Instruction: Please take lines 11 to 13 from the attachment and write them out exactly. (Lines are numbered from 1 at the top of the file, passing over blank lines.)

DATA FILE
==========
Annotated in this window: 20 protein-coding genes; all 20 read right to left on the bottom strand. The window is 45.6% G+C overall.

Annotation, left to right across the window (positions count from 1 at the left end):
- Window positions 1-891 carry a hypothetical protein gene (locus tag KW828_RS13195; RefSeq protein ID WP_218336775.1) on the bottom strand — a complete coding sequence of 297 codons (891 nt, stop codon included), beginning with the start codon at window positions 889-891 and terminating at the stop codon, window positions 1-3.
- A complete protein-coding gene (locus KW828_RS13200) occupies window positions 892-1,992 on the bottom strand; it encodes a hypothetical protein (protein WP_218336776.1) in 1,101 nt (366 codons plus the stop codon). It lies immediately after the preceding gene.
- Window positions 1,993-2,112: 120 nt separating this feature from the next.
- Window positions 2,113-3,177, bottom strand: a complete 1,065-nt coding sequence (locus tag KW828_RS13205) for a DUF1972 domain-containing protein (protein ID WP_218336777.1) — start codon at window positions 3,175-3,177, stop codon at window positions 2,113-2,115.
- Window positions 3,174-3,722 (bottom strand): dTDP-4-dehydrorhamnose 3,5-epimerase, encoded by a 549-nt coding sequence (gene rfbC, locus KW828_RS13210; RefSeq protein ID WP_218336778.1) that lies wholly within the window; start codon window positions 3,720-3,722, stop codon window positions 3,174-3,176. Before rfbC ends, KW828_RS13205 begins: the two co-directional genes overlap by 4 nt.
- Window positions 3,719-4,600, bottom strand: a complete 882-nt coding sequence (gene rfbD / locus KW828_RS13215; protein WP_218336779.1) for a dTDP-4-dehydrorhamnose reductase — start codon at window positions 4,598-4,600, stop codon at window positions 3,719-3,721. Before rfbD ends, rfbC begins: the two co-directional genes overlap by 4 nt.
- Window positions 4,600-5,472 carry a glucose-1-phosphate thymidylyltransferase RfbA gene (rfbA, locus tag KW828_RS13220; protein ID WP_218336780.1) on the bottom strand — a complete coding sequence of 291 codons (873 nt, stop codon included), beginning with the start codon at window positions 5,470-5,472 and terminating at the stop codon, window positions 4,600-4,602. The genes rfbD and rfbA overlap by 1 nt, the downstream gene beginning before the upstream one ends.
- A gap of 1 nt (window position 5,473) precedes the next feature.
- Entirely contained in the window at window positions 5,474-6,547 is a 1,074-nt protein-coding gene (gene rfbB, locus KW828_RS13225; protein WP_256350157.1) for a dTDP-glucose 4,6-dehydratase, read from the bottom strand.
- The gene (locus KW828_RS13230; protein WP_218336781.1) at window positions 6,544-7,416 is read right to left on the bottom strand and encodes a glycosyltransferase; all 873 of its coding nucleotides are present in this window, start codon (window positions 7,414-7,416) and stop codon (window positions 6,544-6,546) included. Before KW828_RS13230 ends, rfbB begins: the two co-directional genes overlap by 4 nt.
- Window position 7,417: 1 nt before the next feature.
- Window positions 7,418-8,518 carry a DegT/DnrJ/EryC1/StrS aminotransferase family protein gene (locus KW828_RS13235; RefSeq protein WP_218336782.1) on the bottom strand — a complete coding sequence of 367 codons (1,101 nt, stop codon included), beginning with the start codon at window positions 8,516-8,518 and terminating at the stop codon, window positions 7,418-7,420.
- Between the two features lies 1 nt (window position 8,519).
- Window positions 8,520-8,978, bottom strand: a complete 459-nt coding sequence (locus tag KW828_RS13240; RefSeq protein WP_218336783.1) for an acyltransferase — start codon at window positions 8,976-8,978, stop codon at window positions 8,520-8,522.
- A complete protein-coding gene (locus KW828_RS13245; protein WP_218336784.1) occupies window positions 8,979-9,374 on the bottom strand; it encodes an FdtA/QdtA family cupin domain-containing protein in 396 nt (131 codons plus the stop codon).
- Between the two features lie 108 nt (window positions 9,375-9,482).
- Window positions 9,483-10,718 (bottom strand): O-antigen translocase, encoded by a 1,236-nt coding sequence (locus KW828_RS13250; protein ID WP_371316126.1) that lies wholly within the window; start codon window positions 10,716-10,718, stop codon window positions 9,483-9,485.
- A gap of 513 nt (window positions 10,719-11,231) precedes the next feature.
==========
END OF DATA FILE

- Entirely contained in the window at window positions 5,474-6,547 is a 1,074-nt protein-coding gene (gene rfbB, locus KW828_RS13225; protein WP_256350157.1) for a dTDP-glucose 4,6-dehydratase, read from the bottom strand.
- The gene (locus KW828_RS13230; protein WP_218336781.1) at window positions 6,544-7,416 is read right to left on the bottom strand and encodes a glycosyltransferase; all 873 of its coding nucleotides are present in this window, start codon (window positions 7,414-7,416) and stop codon (window positions 6,544-6,546) included. Before KW828_RS13230 ends, rfbB begins: the two co-directional genes overlap by 4 nt.
- Window position 7,417: 1 nt before the next feature.